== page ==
Discover Animals That Chew Cud (and What Exactly That Means)

Discover Animals That Chew Cud (and What Exactly That Means)

Have you ever wondered why some animals chew as if they never run out of food? Well, the truth is, those animals chew cud. People living on the farm know what it means and why some animals do this. If you are curious about what animals chew their cud and why they do this, read this article and discover why!

What is Cud?

Upon ingestion, the food gets into the first stomach chamber called the rumen, where it is partially digested. The food that requires further digestion is called cud. Therefore, the animals regurgitate the cud to chew it again. They mix the cud with saliva and break it into smaller particles, thus facilitating nutrient absorption. This process is called rumination.

What Animals Chew Cud?

1. Cows

Cows produce saliva as they chew their cud.

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The cow is one that you will most frequently observe chewing its cud. These creatures are domesticated and raised for beef or milk. Cows primarily eat grass.

Cows produce saliva as they chew their cud. Saliva has natural antacids that balance the rumen’s pH, thus facilitating digestion and allowing cows to eat more and produce more milk.

2. Goats

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Goats may ruminate for several hours when eating long hay.

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‘The Capra hircus, the domestic goat species, is raised for its milk, meat, and coat. Goats may ruminate for 35 to 40 percent each day (cud-chewing). The diet affects how much time is spent ruminating. When Goats consume grain or finely milled diets, they ruminate very little. However, goats may ruminate for several hours when eating long hay. Like llamas, goats can chew continuously.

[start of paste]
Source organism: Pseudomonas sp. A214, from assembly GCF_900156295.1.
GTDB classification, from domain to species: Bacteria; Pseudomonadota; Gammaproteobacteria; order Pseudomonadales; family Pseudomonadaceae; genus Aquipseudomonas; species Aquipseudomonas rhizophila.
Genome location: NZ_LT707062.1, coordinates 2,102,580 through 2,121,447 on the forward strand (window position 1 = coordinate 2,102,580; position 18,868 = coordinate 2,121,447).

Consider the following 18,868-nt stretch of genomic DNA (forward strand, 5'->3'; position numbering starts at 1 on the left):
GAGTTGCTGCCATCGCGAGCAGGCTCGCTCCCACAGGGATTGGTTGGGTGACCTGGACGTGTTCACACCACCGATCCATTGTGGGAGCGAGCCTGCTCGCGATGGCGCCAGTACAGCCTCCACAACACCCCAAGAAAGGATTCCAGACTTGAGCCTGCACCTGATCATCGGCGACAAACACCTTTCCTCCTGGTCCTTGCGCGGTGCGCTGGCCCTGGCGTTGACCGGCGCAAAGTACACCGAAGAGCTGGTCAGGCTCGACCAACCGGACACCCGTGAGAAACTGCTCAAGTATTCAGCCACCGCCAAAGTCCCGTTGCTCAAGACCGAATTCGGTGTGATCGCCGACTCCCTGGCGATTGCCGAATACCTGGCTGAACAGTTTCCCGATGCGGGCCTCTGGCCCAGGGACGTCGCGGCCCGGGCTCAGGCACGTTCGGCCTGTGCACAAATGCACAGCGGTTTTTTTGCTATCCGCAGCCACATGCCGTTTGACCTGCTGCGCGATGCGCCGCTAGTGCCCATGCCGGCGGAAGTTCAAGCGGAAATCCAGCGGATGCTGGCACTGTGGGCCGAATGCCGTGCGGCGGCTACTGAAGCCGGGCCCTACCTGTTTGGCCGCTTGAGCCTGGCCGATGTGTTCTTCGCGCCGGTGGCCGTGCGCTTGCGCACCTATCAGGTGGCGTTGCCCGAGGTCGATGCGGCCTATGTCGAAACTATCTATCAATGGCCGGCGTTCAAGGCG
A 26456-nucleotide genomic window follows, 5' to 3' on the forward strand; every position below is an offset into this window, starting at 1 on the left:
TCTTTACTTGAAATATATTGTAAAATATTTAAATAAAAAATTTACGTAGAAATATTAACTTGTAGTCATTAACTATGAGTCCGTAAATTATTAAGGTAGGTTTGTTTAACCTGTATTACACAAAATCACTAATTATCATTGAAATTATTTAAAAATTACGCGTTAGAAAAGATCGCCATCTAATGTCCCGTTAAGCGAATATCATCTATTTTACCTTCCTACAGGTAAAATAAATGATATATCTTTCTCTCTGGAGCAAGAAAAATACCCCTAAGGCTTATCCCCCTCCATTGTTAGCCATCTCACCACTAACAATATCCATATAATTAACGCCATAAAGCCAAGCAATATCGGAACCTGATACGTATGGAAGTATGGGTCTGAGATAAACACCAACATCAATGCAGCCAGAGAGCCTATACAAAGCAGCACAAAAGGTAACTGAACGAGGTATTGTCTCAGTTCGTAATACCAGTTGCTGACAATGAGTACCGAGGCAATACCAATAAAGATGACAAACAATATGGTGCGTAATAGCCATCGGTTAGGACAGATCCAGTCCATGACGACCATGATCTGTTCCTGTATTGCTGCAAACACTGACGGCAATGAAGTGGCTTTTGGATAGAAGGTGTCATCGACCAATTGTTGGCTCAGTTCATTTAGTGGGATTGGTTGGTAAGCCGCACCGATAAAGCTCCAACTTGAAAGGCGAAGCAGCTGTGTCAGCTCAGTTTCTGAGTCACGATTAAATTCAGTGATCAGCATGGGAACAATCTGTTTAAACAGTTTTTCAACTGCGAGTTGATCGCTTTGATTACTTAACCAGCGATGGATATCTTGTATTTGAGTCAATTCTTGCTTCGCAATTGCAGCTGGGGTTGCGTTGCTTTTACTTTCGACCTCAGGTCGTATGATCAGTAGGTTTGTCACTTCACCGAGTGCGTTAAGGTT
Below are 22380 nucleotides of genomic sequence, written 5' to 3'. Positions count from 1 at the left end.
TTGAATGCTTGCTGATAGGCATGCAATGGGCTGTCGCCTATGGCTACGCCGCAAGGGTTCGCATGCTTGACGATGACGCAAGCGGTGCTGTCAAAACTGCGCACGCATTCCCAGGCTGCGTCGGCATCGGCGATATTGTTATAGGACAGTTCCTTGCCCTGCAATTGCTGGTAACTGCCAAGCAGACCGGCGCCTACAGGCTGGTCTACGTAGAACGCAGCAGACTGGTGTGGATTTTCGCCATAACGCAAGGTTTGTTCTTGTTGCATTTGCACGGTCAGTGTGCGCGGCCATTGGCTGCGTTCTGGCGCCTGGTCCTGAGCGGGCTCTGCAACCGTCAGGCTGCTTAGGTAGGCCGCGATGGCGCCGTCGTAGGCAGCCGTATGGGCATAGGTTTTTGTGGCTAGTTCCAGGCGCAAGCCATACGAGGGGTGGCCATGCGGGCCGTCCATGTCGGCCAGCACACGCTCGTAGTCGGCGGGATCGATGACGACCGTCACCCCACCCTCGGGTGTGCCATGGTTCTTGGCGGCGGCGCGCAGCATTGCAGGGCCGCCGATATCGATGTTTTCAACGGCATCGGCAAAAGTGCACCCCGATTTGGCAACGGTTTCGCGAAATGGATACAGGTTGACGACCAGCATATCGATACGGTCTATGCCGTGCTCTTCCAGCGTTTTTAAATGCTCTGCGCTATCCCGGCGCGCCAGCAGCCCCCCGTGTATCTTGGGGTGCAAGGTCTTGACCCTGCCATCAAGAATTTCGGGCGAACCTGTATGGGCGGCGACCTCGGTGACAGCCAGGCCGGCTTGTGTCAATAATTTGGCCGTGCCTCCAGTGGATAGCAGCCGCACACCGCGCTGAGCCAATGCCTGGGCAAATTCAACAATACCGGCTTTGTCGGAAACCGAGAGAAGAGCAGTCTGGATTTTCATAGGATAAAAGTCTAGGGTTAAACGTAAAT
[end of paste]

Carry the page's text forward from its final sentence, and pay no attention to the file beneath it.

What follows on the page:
3. Sheep

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The sheep’s food passes through its four stomach chambers.

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The sheep is another domesticated animal that chews its cud. Farmers raise sheep in herds and breed them for their meat or wool. Although sheep herds often have a dominant ram (male), farmers keep the ewes (females) and ram apart until breeding season.

The sheep’s food passes through its four stomach chambers. Millions of bacteria and digestive fluids begin breaking down the food in the rumen. Lots of gas is produced during this process, including methane, which sheep expel through burping. An hour later,  the muscles push the partially digested food back to the mouth so it can be chewed again.

4. Giraffes

The giraffe gets as many nutrients as possible from the fruits and leaves it consumes by chewing cud.

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With its extraordinarily long neck, the dignified giraffe is unique. It might seem impossible that giraffes regurgitate food, but that’s the truth! Giraffes are browsers that primarily consume tree leaves. With their long necks, they naturally eat from the tops of tall trees.

The giraffe gets as many nutrients as possible from the fruits and leaves it consumes by chewing cud. Its upper lip and 18-inch-long tongue are prehensile, allowing them to hold onto branches and leaves and prevent injuries while eating acacia leaves.

5. Camels

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The camel’s digestive system is different from that of other ruminants.

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Camels are not true ruminants because they don’t have the same gut anatomy as cows and other ruminant animals, but they also chew their cud. The camel’s digestive system is different from that of other ruminants. The Bactrian camel stomach only has three chambers without an omasum. Also, compared to other large herbivores, camels keep feed particles in their stomachs longer.